Because I’ve been running for years, I’m in decent shape. My upper body is made of glass and can barely lift a paperweight, but my lower body? Pretty good, all told. Running a meaningful distance requires understanding of proper breathing techniques and a certain amount of endurance, so when I started playing Ring Fit Adventure, I ramped up the difficulty, figuring it would be necessary for the game to make a dent. The problem? Ring Fit Adventure treats difficulty universally, which means every exercise is suddenly set to hard.
I found this out the hard way during a session last week, when the game hit me with this:
I have never done a plank in my life. My last memory of a plank was, in reality, the Great Planking Phenomenon from years back, when “plank” came to mean “lie down in a weird spot and hope the image goes viral.” A traditional planking exercise involves laying on the ground and sticking your ass in the air for a long period of time, but because Ring Fit Adventure is built on reps, it means sticking your ass in the air for a few seconds, returning to your original posture, and repeating that motion over and over until the exercise is over.
It, uh, turns out a plank is extremely difficult.
My abs, unlike my legs, are in terrible shape, which is to say they basically don’t exist. But that’s the reason I’ve been investing significant time and energy into Ring Fit Adventure, how it’s become such a compelling addition to my otherwise rote physical fitness routine. It’s pulling me out of my comfort zone while, at the same time, avoiding judgment about what I’m good at or bad at. Even when Ring Fit Adventure is trying to push me towards being better, or adjusting my form, it always comes from a place of polite encouragement, not shame.
Anyway, at this point in Ring Fit Adventure, I’d unlocked enemies who were especially weak to certain types of attacks/exercises. In this case, yellow refers to ab exercises, and the only ab exercise I had in my current loadout was the one I’d just unlocked. You know, the planks.
I went from never doing a plank to doing more than 50 in less than 10 minutes. My lower body was sore as all hell for the better part of a week. I had to take planks completely out of my Ring Fit Adventure rotation for two whole sessions because I couldn’t handle doing more. As of this writing, my abs are back to normal, which means I’ll planking again soon. Great!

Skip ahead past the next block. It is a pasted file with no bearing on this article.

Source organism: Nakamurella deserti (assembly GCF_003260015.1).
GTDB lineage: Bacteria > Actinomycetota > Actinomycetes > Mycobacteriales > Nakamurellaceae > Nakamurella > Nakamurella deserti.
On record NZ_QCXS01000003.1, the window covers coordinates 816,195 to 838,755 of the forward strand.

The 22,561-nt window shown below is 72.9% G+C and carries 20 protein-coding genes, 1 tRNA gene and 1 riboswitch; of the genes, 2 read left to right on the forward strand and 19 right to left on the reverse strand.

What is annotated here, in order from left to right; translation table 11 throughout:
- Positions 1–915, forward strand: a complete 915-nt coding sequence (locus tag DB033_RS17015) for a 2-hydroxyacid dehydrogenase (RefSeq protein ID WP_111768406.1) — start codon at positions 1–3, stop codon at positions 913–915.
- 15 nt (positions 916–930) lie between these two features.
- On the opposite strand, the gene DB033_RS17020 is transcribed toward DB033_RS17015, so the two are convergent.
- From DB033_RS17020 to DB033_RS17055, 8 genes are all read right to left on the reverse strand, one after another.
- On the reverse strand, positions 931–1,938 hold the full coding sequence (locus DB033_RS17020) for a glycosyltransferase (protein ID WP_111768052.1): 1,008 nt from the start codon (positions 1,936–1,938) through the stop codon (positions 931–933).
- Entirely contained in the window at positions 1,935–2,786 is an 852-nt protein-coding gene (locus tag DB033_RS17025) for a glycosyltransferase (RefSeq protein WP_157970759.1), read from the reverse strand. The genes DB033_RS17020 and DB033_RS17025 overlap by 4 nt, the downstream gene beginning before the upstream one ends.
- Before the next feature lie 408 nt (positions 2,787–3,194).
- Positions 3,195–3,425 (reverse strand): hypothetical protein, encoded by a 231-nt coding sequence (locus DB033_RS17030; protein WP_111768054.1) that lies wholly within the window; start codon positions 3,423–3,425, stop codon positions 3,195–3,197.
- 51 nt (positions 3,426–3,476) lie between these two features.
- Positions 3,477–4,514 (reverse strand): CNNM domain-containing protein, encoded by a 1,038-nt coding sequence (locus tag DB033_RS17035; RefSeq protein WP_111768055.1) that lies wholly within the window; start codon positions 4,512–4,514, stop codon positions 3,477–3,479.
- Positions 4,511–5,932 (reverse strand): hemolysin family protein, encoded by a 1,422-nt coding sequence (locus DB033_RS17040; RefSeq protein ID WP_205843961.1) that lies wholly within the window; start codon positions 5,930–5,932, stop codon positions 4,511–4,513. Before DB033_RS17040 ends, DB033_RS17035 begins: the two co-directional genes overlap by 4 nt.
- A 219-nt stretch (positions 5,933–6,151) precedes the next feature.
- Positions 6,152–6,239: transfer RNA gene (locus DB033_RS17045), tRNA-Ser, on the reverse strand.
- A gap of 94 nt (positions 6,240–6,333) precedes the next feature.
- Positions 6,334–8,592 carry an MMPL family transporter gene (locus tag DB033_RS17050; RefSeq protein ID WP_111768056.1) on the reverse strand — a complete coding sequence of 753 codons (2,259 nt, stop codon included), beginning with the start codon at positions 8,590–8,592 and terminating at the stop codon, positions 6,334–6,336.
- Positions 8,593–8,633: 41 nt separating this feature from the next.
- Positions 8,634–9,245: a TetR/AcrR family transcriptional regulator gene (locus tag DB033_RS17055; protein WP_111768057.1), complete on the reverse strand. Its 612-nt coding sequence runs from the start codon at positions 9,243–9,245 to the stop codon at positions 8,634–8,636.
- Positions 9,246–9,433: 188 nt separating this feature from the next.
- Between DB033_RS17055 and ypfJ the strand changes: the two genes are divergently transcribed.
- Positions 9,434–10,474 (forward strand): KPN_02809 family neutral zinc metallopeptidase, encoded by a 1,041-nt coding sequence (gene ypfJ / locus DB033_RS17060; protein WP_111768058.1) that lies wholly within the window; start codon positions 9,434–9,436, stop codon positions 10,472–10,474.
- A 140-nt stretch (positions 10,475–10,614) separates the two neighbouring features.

But the thing is, there shouldn’t have been a world where I did so many planks in the first place. Not all exercises are the same, not all bodies are the same, not all reps are the same. A plank is not the same as a knee lift. Maybe it is for a certain type of person, possibly even the type of person I’m hoping Ring Fit Adventure will help me become, but that’s not the case right now. But because Ring Fit Adventure applies a one-size-fits-all mentality to difficulty, if you want one set of exercises—in my case, cardio—to be hard and intense, you also have to accept that every set of exercise will be hard and intense, including planks.
That sucks? A lot? Now sure, I could rely on different ab-centric exercises to continue playing—but I don’t want to. I want to do planks, I just don’t want to be asked to do more than 20 in a single go because my body is not equipped to pull it off. I want to dial down the difficulty granularly, reducing the reps for planks while keeping the higher amount for others.
There’s currently no way to do that, unfortunately, and Nintendo’s track record of updating games post-release is mixed, at best. (Super Mario Maker 2 hasn’t received a single meaningful update since it was released in June.) Nintendo has not communicated whether Ring Fit Adventure is going to be treated with ongoing updates, or if we’ll be left waiting for them to eventually return to fitness with a new game.
But considering Ring Fit Adventure’s basic premise is trying to improve people’s lives, I’m hoping Nintendo will be listening.
Follow Patrick on Twitter. His email is firstname.lastname@example.org, and available privately on Signal (224-707-1561).
This article originally appeared on VICE US.